Get the pipes inspected. Do you have outdoor pipes feeding your sprinkler system or pool? It might be time to get them looked at. Metal pipes can corrode, and when they do, they may leak or even break the next time you turn the water on full blast. Copper pipes make an excellent, long-lasting upgrade to older outdoor pipe materials, because they resist both UV rays and corrosion.
Know how to winterize your faucets. I know we rarely see anything that resembles winter around these parts, but those few freezing nights can damage your plumbing unless you frost-proof your outdoor faucets. To do this, first turn off the water from the indoor shutoff valve long enough to undo the drain valve and get rid of any remaining water inside the faucet. Then wrap the faucet in some newspaper and tie a garbage bag around the whole thing.
Got any other issues with your outdoor plumbing? Contact us!
If you love the water, Lake Travis is the place for you. This area includes such sought-after communities as Lakeway, Flintrock Falls, Angle Bay, the Coves on Lake Travis, Spicewood, Saddletree Ranch, Westcave Preserve, the homestead and others. There are more marinas out here than you can shake a stick at, so you’ll see plenty of boats, jet skis, fishing poles and swimmers. And if that’s not enough H20 for you, you can always head over Krause Springs or Hamilton Pool Preserve. It really is a case of water, water everywhere!
But this isn’t exactly what you’d call an “old” community. Lake Travis itself didn’t even exist until 1942, when the Lower Colorado River Authority erected Mansfield Dam. It and the six other highland Lakes came into being as reservoirs, and Lake Travis, the largest of these reservoirs, was actually created for flood prevention, not fun and games. While in recent years we’ve seen some pretty low water levels, if it ever gets above 681 feet the U.S. Army Corps of Engineers will open flood gates to bring things under control. So if you live at Lake Travis, you don’t have to worry about the lake flooding your home. Worry about your plumbing instead!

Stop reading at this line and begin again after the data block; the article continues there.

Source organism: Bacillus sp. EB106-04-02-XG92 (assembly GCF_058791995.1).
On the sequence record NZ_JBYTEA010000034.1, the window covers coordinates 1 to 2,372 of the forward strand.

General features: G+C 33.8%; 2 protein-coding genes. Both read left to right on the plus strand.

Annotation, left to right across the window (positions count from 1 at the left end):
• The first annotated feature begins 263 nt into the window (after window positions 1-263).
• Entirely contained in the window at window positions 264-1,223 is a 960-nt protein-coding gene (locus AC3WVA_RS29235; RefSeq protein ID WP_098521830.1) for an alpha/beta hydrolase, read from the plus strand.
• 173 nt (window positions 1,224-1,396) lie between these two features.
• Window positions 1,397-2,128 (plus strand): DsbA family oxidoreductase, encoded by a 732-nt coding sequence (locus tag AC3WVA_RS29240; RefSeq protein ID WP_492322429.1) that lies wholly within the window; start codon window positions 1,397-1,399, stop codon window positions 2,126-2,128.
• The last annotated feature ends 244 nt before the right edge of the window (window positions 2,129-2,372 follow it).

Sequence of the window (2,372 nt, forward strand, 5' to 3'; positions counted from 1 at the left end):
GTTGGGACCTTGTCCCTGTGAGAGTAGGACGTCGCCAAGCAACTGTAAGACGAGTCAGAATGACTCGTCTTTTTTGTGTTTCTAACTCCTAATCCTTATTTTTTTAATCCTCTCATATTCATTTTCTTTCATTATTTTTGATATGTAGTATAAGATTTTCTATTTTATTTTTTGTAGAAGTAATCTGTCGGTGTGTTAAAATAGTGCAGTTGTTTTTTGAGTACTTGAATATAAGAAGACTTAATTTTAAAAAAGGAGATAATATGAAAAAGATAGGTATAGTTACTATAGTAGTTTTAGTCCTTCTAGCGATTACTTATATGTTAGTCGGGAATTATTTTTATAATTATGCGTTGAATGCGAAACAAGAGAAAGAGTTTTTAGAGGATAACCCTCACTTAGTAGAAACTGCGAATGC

Imagine the irony of having an out-of-control flooding situation inside your beautiful Lake Travis home while an entire flood prevention system sits peacefully nearby. You have ready access to all the water you want without having it damage your living room furniture, kitchen floor or structural beams. Why not have Steve’s Plumbing Repair come over and check out your plumbing system to make sure interior of your home continues to match the beauty of your lakeside scenery? We can help you keep your household water where it belongs — inside your pipes!
Sometimes you just need to do some quick troubleshooting so you can at least know when to contact us and when to do a quick fix yourself. So here are a few common symptoms and solutions for quick reference:
Standing water in sink: If your disposal is gunked up, try running ice through it to clean the blades. If the blockage is in the P-trap underneath the sink, you’re better off having us deal with the mess of fixing it. Don’t pour corrosive cleaners down the sink!
Toilet won’t flush properly or runs forever: Make sure the flapper is closing so the tank can refill, and that the chain connects the flapper to the ballcock. You might have clogged flush holes (under the toilet rim). If you have a broken flange or leaky wax ring at the base of the toilet, you’ll probably want to let us fix that.
Toilet overflows: You can fix a one-time blockage with your trusty plunger or toilet snake, but it your toilet overflows regularly, get a plumber to inspect the pipes.
Low water pressure: You may have a broken water line. If the problem affects one room, the leak is probably in that part of the system; if it’s house-wide, you should get the water line feeding the whole house checked.
Noisy water pipes: Pressure from your water heater could be causing your pipes to knock together if they’ve gotten un-fastened from the wall. We can attach new fasteners to brace them so they’ll shut up.
“Rotten egg” smell: This could mean that a cracked vent pipe or drain is leaking sewer gas into your home. This is a job best left to the pros, some get out of that stinky house and contact us immediately.